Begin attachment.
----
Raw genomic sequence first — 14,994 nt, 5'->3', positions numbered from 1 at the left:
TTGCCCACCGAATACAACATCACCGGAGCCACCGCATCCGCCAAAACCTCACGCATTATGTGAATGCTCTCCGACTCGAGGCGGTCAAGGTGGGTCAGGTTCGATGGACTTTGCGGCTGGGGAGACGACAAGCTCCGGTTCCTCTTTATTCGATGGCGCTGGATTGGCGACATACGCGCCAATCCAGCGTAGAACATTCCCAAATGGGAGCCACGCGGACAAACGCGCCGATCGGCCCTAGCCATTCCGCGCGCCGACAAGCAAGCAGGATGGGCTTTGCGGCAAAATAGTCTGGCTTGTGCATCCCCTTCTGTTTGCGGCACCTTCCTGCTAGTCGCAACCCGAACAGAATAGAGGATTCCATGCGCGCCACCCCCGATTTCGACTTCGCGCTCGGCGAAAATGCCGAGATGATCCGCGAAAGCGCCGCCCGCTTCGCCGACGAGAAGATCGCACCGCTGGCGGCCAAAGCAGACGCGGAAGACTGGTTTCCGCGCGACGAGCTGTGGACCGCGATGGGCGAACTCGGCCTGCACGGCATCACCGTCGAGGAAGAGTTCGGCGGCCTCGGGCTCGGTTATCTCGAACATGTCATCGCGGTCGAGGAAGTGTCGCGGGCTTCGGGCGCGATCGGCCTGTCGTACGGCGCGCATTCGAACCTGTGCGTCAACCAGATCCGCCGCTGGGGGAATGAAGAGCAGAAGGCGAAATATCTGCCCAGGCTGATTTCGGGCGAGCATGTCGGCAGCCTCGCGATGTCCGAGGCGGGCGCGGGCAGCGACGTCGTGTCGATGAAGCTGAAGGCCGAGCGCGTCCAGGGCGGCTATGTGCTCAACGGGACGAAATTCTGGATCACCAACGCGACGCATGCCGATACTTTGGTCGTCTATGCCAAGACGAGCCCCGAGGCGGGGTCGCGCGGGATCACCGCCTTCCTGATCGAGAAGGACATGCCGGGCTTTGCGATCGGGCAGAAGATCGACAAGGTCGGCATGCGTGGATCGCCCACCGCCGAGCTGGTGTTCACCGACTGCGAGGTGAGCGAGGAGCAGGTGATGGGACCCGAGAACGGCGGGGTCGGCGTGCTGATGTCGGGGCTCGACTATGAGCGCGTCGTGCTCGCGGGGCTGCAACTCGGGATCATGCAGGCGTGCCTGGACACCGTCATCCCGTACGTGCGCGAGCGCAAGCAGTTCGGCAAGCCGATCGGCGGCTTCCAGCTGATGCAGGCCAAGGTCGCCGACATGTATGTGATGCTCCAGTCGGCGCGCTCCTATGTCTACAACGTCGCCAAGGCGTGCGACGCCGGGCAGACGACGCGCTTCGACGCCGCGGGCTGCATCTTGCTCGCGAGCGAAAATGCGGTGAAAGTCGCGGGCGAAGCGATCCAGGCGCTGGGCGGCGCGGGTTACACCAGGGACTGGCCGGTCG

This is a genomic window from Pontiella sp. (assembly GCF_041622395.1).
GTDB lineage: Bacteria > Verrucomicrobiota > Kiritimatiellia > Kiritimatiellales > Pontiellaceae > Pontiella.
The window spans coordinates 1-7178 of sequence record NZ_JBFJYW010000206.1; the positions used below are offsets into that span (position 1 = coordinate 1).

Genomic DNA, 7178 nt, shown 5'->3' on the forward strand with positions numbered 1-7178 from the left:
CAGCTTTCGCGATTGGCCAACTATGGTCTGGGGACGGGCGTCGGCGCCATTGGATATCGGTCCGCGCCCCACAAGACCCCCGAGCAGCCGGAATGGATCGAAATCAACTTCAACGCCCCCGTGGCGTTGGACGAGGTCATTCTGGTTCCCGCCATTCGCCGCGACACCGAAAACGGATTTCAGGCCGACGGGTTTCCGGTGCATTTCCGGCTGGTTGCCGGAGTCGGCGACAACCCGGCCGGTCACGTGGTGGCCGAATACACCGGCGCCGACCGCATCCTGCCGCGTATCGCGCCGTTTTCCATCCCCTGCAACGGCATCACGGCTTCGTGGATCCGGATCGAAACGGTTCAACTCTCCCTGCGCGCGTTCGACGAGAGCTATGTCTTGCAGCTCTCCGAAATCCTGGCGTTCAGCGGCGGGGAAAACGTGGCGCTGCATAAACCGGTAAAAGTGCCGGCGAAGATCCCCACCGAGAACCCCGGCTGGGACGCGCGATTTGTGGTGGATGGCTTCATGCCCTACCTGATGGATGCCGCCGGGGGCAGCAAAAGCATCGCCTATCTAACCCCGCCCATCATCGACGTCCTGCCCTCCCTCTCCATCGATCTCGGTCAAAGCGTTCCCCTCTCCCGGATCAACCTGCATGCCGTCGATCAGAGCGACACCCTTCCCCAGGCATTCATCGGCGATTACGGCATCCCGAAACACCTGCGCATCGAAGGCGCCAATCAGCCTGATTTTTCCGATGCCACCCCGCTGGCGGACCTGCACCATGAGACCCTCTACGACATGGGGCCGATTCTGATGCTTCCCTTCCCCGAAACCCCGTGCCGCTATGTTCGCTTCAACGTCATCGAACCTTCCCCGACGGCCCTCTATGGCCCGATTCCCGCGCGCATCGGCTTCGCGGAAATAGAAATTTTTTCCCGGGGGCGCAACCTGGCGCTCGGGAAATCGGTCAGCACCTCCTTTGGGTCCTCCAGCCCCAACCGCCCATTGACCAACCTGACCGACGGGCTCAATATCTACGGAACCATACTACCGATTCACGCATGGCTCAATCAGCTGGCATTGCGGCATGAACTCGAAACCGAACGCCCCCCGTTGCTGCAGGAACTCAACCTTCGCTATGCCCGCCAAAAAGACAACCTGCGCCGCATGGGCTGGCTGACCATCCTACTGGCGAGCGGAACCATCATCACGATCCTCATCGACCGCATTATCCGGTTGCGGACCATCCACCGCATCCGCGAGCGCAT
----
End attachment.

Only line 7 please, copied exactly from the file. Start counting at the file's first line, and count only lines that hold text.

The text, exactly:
CAGCTTTCGCGATTGGCCAACTATGGTCTGGGGACGGGCGTCGGCGCCATTGGATATCGGTCCGCGCCCCACAAGACCCCCGAGCAGCCGGAATGGATCGAAATCAACTTCAACGCCCCCGTGGCGTTGGACGAGGTCATTCTGGTTCCCGCCATTCGCCGCGACACCGAAAACGGATTTCAGGCCGACGGGTTTCCGGTGCATTTCCGGCTGGTTGCCGGAGTCGGCGACAACCCGGCCGGTCACGTGGTGGCCGAATACACCGGCGCCGACCGCATCCTGCCGCGTATCGCGCCGTTTTCCATCCCCTGCAACGGCATCACGGCTTCGTGGATCCGGATCGAAACGGTTCAACTCTCCCTGCGCGCGTTCGACGAGAGCTATGTCTTGCAGCTCTCCGAAATCCTGGCGTTCAGCGGCGGGGAAAACGTGGCGCTGCATAAACCGGTAAAAGTGCCGGCGAAGATCCCCACCGAGAACCCCGGCTGGGACGCGCGATTTGTGGTGGATGGCTTCATGCCCTACCTGATGGATGCCGCCGGGGGCAGCAAAAGCATCGCCTATCTAACCCCGCCCATCATCGACGTCCTGCCCTCCCTCTCCATCGATCTCGGTCAAAGCGTTCCCCTCTCCCGGATCAACCTGCATGCCGTCGATCAGAGCGACACCCTTCCCCAGGCATTCATCGGCGATTACGGCATCCCGAAACACCTGCGCATCGAAGGCGCCAATCAGCCTGATTTTTCCGATGCCACCCCGCTGGCGGACCTGCACCATGAGACCCTCTACGACATGGGGCCGATTCTGATGCTTCCCTTCCCCGAAACCCCGTGCCGCTATGTTCGCTTCAACGTCATCGAACCTTCCCCGACGGCCCTCTATGGCCCGATTCCCGCGCGCATCGGCTTCGCGGAAATAGAAATTTTTTCCCGGGGGCGCAACCTGGCGCTCGGGAAATCGGTCAGCACCTCCTTTGGGTCCTCCAGCCCCAACCGCCCATTGACCAACCTGACCGACGGGCTCAATATCTACGGAACCATACTACCGATTCACGCATGGCTCAATCAGCTGGCATTGCGGCATGAACTCGAAACCGAACGCCCCCCGTTGCTGCAGGAACTCAACCTTCGCTATGCCCGCCAAAAAGACAACCTGCGCCGCATGGGCTGGCTGACCATCCTACTGGCGAGCGGAACCATCATCACGATCCTCATCGACCGCATTATCCGGTTGCGGACCATCCACCGCATCCGCGAGCGCAT